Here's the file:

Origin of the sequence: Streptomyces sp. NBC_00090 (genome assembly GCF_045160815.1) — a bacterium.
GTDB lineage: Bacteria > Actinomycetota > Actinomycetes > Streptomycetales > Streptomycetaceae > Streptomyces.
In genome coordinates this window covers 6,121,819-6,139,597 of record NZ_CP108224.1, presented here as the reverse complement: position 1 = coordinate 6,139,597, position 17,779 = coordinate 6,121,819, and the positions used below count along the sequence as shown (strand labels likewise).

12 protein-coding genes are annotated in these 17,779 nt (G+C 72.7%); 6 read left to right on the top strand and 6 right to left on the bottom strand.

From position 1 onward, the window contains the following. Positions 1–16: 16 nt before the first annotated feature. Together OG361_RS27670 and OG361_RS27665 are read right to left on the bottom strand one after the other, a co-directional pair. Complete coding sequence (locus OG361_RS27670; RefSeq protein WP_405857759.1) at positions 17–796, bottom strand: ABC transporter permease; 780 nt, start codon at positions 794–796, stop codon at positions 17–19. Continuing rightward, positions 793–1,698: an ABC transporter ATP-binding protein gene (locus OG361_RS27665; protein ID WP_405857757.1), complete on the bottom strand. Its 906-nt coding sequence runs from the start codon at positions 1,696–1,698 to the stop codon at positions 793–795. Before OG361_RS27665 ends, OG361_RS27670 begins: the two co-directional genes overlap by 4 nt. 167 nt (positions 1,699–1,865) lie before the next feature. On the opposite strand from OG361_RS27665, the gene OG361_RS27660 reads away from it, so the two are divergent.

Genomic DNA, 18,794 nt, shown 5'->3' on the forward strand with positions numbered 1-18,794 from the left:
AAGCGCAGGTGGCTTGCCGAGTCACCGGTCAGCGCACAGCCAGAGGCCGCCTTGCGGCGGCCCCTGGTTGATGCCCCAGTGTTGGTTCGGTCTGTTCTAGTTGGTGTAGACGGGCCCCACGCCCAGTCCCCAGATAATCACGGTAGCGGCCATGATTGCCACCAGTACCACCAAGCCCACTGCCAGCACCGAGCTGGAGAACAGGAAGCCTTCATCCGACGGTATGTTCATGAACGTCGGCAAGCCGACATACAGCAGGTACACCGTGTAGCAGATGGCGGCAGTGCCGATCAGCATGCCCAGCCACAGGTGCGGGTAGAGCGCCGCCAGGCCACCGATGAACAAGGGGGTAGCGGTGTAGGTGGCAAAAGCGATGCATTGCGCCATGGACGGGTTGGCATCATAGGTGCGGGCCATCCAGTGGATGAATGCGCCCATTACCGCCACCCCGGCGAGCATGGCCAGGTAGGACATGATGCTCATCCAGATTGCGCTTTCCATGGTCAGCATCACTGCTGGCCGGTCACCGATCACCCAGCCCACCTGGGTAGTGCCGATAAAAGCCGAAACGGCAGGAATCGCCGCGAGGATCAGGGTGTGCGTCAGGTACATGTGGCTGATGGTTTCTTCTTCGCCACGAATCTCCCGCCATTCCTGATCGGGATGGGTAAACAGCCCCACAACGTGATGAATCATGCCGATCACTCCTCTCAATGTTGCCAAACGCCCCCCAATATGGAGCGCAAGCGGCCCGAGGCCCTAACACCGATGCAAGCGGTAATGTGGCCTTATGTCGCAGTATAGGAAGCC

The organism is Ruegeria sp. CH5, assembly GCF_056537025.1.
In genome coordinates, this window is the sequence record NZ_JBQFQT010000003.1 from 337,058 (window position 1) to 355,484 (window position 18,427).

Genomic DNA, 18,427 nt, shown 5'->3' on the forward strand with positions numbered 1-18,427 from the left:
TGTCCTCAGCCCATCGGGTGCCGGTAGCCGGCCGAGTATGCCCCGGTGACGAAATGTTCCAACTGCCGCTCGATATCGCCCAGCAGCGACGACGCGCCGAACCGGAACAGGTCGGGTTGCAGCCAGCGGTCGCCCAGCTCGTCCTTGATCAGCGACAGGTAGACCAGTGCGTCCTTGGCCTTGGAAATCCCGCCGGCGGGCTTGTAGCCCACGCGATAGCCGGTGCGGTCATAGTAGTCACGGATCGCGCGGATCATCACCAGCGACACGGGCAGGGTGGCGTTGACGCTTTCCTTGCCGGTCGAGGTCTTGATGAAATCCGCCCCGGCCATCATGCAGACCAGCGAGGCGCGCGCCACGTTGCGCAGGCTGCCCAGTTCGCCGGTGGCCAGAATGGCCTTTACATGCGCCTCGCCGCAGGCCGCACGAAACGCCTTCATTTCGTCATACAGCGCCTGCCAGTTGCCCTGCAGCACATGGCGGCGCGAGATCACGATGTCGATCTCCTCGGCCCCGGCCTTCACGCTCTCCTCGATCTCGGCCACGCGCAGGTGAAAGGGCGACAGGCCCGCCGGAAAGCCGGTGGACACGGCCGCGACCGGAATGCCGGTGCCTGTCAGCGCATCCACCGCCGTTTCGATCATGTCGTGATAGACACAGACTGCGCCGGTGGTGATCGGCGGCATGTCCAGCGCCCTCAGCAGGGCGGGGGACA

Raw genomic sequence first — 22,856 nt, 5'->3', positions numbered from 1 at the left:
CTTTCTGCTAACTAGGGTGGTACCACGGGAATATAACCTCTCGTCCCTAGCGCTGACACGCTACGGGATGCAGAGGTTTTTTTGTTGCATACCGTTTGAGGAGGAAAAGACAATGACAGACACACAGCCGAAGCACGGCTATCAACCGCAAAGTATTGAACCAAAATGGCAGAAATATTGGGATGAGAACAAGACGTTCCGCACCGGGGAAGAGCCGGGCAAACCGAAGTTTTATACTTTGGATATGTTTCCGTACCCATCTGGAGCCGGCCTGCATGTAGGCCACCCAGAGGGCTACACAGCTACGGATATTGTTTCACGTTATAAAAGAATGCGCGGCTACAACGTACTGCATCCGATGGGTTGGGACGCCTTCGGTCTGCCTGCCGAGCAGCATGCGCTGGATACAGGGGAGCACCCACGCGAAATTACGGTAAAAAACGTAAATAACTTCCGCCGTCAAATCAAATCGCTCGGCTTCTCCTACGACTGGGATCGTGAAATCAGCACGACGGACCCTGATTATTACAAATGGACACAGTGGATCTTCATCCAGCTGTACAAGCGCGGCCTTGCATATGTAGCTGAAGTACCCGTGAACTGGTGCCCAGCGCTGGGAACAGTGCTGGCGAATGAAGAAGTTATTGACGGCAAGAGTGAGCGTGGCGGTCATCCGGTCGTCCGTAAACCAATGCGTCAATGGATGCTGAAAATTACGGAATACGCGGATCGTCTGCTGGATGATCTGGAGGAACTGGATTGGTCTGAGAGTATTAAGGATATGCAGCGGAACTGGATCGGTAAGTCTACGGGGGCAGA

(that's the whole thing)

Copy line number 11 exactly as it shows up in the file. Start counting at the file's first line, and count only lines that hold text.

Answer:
TGTCCTCAGCCCATCGGGTGCCGGTAGCCGGCCGAGTATGCCCCGGTGACGAAATGTTCCAACTGCCGCTCGATATCGCCCAGCAGCGACGACGCGCCGAACCGGAACAGGTCGGGTTGCAGCCAGCGGTCGCCCAGCTCGTCCTTGATCAGCGACAGGTAGACCAGTGCGTCCTTGGCCTTGGAAATCCCGCCGGCGGGCTTGTAGCCCACGCGATAGCCGGTGCGGTCATAGTAGTCACGGATCGCGCGGATCATCACCAGCGACACGGGCAGGGTGGCGTTGACGCTTTCCTTGCCGGTCGAGGTCTTGATGAAATCCGCCCCGGCCATCATGCAGACCAGCGAGGCGCGCGCCACGTTGCGCAGGCTGCCCAGTTCGCCGGTGGCCAGAATGGCCTTTACATGCGCCTCGCCGCAGGCCGCACGAAACGCCTTCATTTCGTCATACAGCGCCTGCCAGTTGCCCTGCAGCACATGGCGGCGCGAGATCACGATGTCGATCTCCTCGGCCCCGGCCTTCACGCTCTCCTCGATCTCGGCCACGCGCAGGTGAAAGGGCGACAGGCCCGCCGGAAAGCCGGTGGACACGGCCGCGACCGGAATGCCGGTGCCTGTCAGCGCATCCACCGCCGTTTCGATCATGTCGTGATAGACACAGACTGCGCCGGTGGTGATCGGCGGCATGTCCAGCGCCCTCAGCAGGGCGGGGGACA